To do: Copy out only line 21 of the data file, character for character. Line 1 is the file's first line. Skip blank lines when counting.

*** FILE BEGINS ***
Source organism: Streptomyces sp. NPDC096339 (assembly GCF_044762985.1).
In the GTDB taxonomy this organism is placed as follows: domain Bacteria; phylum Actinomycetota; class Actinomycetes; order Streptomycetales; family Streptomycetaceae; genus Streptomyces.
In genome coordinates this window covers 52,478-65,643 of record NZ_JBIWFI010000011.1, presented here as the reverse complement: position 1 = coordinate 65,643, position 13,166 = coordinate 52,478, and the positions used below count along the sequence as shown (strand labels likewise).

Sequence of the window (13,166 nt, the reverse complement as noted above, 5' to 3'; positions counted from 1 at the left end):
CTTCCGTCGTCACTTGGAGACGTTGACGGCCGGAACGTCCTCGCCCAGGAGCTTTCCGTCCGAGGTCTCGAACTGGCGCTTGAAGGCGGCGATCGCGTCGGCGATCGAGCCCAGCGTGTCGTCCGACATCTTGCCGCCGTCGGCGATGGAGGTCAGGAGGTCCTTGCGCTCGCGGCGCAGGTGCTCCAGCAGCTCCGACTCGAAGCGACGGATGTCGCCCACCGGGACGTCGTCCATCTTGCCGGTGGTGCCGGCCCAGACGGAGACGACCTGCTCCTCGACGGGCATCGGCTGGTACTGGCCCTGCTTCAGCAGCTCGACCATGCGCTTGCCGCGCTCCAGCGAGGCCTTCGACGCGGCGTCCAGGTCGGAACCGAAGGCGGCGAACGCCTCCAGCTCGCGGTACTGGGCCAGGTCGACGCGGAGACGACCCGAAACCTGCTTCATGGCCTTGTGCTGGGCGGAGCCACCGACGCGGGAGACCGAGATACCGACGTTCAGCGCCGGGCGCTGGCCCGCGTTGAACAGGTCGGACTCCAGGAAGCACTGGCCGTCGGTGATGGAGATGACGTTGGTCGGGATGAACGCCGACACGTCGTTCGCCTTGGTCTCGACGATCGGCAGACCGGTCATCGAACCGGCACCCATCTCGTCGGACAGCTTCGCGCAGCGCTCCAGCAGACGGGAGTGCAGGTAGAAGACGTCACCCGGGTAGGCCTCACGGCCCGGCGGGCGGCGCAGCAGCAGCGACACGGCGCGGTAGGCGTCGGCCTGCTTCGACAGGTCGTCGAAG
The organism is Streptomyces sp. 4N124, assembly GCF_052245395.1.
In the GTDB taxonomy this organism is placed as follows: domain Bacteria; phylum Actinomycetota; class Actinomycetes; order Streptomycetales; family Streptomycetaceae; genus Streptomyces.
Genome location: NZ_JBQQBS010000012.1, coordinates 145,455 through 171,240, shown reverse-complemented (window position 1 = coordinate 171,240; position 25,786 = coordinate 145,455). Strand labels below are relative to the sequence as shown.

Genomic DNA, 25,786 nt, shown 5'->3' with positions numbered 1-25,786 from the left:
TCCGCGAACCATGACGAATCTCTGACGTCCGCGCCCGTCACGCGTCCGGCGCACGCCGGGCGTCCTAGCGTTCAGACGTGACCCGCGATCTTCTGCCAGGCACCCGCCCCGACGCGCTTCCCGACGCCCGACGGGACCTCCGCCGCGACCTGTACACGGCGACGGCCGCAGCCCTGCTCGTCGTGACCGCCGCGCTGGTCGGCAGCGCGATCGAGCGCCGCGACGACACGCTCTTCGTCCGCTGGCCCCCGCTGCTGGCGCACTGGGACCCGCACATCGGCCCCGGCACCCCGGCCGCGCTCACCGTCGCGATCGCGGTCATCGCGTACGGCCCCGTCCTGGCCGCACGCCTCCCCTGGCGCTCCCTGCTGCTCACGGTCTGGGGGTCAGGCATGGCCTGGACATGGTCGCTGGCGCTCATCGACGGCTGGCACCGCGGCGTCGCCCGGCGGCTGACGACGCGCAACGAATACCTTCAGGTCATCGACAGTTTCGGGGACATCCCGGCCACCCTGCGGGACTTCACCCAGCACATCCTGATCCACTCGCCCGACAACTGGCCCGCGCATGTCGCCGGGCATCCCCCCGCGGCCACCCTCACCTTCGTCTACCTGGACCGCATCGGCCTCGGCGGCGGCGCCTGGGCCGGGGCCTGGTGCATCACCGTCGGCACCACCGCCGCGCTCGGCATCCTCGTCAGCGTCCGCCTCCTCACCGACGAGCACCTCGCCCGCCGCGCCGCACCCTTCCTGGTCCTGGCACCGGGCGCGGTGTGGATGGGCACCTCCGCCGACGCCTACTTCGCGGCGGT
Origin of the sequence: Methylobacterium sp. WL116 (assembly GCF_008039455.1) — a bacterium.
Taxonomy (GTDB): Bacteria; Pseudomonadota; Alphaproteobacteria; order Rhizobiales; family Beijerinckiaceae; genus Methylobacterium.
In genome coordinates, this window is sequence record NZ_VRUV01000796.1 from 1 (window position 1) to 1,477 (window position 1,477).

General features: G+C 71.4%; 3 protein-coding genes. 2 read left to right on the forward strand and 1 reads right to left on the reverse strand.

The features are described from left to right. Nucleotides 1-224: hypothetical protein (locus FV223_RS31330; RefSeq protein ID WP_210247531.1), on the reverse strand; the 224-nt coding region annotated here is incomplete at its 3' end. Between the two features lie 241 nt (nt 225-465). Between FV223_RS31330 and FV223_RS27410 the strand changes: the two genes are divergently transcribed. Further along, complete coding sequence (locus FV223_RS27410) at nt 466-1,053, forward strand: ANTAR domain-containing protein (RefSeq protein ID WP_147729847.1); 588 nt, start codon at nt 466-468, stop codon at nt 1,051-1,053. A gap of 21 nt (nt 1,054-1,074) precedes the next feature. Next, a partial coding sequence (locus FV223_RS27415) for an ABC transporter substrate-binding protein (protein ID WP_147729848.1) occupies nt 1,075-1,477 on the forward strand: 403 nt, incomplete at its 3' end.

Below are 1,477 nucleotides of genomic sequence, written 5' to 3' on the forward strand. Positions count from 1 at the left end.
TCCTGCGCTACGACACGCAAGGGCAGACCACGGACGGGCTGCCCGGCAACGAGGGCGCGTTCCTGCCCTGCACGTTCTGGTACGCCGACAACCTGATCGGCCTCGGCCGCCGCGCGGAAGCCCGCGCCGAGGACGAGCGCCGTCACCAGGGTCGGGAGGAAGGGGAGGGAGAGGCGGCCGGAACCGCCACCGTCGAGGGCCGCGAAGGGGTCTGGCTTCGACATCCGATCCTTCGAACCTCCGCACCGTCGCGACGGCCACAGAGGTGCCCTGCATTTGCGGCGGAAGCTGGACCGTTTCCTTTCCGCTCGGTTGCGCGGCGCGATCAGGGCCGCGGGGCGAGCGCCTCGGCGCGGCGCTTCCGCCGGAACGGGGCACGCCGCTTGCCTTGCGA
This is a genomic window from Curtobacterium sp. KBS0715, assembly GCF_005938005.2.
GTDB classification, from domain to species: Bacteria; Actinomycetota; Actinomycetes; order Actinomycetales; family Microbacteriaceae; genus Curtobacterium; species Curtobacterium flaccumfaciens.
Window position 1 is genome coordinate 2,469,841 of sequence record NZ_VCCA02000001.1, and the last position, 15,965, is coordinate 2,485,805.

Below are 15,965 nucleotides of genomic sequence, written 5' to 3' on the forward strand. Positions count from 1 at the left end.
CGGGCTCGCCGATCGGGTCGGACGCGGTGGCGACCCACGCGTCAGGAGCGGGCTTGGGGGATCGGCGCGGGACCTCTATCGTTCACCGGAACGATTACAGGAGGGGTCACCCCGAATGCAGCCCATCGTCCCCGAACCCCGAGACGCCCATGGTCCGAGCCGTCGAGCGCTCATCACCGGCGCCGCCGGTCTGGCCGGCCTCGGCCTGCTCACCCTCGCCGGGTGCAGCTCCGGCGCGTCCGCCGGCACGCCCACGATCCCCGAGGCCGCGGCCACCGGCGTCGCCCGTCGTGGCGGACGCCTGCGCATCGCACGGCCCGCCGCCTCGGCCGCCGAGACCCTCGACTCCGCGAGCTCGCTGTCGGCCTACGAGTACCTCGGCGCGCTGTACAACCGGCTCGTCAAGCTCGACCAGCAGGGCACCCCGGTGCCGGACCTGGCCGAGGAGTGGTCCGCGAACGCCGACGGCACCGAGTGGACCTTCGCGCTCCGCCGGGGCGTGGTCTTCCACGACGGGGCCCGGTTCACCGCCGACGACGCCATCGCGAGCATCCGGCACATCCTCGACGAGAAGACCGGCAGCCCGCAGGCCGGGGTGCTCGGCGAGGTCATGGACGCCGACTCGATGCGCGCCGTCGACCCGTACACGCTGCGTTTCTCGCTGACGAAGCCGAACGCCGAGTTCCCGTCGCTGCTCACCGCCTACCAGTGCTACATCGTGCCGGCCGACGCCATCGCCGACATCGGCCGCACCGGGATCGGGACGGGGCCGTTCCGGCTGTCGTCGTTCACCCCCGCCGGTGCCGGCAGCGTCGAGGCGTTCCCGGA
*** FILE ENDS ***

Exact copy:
Below are 15,965 nucleotides of genomic sequence, written 5' to 3' on the forward strand. Positions count from 1 at the left end.